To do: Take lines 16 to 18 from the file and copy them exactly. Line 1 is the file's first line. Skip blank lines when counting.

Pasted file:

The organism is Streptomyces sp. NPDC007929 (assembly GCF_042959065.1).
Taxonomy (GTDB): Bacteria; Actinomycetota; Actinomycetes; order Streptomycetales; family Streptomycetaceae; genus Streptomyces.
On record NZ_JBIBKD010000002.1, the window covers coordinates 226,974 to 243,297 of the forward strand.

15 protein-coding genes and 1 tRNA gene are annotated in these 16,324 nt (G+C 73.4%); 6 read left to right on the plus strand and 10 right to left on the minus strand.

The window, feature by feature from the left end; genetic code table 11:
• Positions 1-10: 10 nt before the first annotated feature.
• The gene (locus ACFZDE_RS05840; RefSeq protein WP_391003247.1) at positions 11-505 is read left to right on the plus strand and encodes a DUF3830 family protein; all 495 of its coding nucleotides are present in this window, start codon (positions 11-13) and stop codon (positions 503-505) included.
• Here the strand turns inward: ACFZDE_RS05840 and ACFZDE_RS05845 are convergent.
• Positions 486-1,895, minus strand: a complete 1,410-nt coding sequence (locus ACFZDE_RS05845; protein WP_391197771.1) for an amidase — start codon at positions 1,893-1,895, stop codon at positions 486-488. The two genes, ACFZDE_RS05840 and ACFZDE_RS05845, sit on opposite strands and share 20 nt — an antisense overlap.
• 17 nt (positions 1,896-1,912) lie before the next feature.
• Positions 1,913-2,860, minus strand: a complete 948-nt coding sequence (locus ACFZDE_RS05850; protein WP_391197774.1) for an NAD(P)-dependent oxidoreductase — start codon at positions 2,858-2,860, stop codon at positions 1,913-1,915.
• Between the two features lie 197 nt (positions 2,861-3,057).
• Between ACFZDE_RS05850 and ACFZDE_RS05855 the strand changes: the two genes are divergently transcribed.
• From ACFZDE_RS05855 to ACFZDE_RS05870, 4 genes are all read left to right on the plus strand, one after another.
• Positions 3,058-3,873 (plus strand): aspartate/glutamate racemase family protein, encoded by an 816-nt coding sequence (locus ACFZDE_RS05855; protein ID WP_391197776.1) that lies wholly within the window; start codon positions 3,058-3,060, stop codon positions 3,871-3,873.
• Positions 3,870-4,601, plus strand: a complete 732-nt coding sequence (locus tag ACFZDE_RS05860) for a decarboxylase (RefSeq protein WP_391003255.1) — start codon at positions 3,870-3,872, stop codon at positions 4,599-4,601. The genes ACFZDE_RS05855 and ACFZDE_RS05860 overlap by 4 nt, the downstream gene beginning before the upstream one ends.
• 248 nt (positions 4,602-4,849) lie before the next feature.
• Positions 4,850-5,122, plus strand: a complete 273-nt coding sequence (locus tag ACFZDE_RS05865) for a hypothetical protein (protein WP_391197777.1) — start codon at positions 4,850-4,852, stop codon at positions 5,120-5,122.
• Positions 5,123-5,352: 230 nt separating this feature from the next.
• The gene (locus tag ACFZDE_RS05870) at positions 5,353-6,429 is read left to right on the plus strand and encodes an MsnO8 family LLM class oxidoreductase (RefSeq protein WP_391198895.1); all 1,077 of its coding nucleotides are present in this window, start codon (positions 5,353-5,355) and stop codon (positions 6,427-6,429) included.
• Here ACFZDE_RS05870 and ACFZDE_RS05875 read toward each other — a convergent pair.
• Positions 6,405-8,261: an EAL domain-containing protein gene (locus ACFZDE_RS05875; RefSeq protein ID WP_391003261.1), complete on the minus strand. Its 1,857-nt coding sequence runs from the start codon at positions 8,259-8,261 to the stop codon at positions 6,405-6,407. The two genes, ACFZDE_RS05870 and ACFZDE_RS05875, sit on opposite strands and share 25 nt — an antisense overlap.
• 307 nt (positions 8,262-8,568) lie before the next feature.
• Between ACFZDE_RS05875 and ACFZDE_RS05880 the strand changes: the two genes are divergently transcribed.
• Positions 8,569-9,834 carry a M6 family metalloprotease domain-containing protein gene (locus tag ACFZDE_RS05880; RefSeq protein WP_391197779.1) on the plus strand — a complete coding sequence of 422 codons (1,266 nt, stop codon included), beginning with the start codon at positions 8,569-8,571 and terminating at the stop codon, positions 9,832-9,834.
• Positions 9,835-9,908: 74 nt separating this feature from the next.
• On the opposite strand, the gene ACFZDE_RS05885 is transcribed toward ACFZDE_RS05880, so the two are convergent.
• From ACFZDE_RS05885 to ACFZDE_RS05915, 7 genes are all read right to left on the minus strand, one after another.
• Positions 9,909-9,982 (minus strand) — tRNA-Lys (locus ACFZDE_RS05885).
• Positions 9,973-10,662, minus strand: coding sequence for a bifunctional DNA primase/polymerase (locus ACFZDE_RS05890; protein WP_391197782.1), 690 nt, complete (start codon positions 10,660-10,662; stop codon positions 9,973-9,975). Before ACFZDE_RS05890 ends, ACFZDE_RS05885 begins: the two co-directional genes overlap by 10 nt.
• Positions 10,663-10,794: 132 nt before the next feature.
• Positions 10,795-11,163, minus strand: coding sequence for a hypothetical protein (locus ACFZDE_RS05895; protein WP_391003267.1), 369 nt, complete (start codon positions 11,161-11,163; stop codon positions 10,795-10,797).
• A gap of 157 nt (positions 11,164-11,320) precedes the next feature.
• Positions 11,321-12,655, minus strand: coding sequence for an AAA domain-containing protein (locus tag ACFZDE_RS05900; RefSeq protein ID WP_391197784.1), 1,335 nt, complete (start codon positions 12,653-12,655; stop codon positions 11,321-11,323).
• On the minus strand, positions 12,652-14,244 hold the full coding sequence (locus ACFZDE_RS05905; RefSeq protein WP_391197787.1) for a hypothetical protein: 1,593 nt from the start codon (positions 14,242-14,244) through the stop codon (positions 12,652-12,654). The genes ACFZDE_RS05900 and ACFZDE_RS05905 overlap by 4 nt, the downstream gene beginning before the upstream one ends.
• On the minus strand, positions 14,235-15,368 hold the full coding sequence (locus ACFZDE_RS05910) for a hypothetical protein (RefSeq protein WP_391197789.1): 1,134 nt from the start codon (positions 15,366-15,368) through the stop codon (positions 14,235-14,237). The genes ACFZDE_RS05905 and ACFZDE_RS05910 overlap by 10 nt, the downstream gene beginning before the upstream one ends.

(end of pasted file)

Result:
• Positions 3,870-4,601, plus strand: a complete 732-nt coding sequence (locus tag ACFZDE_RS05860) for a decarboxylase (RefSeq protein WP_391003255.1) — start codon at positions 3,870-3,872, stop codon at positions 4,599-4,601. The genes ACFZDE_RS05855 and ACFZDE_RS05860 overlap by 4 nt, the downstream gene beginning before the upstream one ends.
• 248 nt (positions 4,602-4,849) lie before the next feature.
• Positions 4,850-5,122, plus strand: a complete 273-nt coding sequence (locus tag ACFZDE_RS05865) for a hypothetical protein (protein WP_391197777.1) — start codon at positions 4,850-4,852, stop codon at positions 5,120-5,122.